Love Me or Love Me Not – Valentine’s Day Meets Retail

Posted by Anna Keagy on February 12, 2016


While known as a holiday centered on romantic love, Valentine’s Day has evolved into more than that. For many people, it’s about friendship and family. This year, look for consumer marketing and retail trends to reflect this nuanced perspective on Valentine’s Day.

Fifty-six percent of millennials say they celebrate Valentine’s Day, but millennials tend to approach the holiday in a more tongue-in-cheek way, with an emphasis on friendship. Meme inspired cards and messages (such as “You meme a lot to me” or “You’re proof that I have a heart”) exemplify the less serious approach of millennials to the holiday.

Gift Giving and Spending

Buying gifts for a significant other is still popular, of course. According to a 2016 survey by National Retail Foundation (NRF), 90.8 percent of adults celebrating Valentine’s Day will buy something for their spouse/significant other. But gifts of a non-romantic nature will be big too, with 55.9 percent buying for other family members, 20.7 percent for friends, and 19.5 percent for children’s classmates/teachers. Consumers will even spend $681 million to buy their pets something special this holiday.

Total estimated spending for Valentine’s Day in 2016 is a whopping $19.7 billion, exceeding last year’s $18.9 billion. The 54.8 percent of consumers celebrating Valentine’s Day will spend an average of $146.84. Men will spend more than women on average ($196.39 vs. $99.87), and 25- to- 34-year-olds will spend more on Valentine’s Day than any other age group ($233.39).


Non-Traditional Gifts

While candy, greeting cards and flowers remain Valentine’s Day staples, NRF also found that 24 percent plan to give a gift of experience such as tickets to a concert, a spa service or an art lesson, and 38.8 percent said they would love to receive a gift of experience.

Kantar Media predicts that this year, Valentine’s gifting will extend to broader, cross-category products such as tech items (i.e., Fitbit) and kitchen supplies.


According to NRF, department stores and discount stores will be the most popular places to shop for Valentine’s Day, and 27.9 percent plan to shop online.

Retailers such as Amazon, Target and Macy’s are promoting curated gift guides to help drive customers to purchase. Many businesses are offering Valentine’s incentives such as sales or free shipping.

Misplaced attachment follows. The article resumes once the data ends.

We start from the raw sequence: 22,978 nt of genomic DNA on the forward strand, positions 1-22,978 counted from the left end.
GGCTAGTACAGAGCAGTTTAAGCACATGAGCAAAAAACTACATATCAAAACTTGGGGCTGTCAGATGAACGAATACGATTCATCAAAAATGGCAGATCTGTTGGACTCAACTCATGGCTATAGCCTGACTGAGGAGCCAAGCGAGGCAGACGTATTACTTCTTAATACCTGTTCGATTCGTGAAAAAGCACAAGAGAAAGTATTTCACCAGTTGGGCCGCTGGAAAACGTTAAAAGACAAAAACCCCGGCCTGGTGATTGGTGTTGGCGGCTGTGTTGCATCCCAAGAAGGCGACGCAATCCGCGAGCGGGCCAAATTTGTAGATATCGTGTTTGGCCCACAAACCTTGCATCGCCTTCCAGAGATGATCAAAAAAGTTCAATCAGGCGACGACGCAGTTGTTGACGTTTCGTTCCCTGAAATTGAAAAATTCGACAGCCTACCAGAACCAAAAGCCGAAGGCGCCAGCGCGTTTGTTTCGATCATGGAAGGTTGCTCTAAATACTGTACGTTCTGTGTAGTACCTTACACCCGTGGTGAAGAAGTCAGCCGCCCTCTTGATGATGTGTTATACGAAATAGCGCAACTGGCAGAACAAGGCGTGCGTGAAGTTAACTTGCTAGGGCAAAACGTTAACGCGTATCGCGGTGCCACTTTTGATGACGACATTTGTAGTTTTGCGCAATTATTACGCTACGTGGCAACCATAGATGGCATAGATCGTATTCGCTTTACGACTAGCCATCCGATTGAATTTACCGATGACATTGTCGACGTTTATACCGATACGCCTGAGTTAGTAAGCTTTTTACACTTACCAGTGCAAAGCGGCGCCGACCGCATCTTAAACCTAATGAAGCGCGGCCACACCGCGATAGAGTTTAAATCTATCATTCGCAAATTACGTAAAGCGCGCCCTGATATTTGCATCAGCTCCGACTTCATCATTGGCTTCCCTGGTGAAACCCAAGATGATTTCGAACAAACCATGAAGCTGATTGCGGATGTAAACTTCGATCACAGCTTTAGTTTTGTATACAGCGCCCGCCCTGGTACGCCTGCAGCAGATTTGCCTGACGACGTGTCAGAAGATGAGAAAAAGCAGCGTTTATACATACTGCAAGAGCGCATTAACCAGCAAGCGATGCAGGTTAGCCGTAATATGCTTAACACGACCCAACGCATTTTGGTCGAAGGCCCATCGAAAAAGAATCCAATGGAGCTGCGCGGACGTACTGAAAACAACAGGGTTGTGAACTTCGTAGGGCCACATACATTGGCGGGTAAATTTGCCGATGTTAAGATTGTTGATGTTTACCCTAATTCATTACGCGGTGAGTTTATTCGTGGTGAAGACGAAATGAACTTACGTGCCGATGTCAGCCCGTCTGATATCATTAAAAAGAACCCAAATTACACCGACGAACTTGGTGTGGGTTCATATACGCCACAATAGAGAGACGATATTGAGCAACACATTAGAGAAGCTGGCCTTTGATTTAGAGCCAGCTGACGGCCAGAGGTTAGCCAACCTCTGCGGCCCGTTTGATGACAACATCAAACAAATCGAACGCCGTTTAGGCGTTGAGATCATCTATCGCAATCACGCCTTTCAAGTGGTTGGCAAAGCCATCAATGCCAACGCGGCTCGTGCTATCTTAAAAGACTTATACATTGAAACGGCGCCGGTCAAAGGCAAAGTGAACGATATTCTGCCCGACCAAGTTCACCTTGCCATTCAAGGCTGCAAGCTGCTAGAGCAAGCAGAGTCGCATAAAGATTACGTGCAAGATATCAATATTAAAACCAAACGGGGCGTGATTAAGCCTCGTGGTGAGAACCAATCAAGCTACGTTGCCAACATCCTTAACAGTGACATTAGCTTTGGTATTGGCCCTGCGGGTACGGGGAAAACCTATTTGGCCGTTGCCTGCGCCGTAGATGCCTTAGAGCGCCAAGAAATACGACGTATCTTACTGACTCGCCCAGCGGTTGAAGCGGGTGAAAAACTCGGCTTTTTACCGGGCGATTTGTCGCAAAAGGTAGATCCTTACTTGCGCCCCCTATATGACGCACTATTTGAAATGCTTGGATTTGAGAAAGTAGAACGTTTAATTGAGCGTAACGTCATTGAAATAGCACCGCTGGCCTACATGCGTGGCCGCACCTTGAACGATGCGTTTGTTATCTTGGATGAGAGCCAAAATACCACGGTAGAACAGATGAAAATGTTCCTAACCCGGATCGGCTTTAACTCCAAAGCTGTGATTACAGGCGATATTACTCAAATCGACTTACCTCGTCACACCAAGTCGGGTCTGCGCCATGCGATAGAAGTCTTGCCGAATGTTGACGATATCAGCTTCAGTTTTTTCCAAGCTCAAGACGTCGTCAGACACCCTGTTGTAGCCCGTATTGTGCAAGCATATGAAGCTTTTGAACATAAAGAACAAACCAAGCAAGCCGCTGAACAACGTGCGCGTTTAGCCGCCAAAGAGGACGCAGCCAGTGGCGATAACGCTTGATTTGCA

Role of Technology

This year, 30.5 percent of smartphone owners will use their smartphones to research and compare products and prices to make Valentine’s Day purchase decisions. Not surprisingly, mobile will be even more important for millennials, with 53.9 percent of 18- to 24-year-olds and 50.9 percent of 25- to 34-year-olds researching and comparing prices on their smartphones.

Social media will be buzzing this holiday, as well. Last year, an Influence Media survey found that 64 percent of the women surveyed would post Valentine’s Day-related content on social media. It can be expected that social will continue to be popular again this Valentine’s Day.

Look for brands to take advantage of social media by creating shareable content, like what Taco Bell did last year through its interactive Valentine’s Day campaign on Snapchat. Or browse Pinterest to see the many Valentine’s Day themed boards: a perfect opportunity for brands to utilize Pinterest’s new “buy” button as part of their marketing strategy.

Varied Celebrations

Whether consumers are buying for significant others, family, friends or even pets, this Valentine’s Day looks to be a big one in the world of retail.

What about you? Do you see Valentine’s Day more as a romantic holiday or as a time to celebrate with friends and family? How does this affect what you plan to buy or do this Valentine’s Day?

Anna Keagy is an Insights Analyst at Mitchell. For more trendspotting and consumer insights from Anna, click here.

Topics: Retail, trends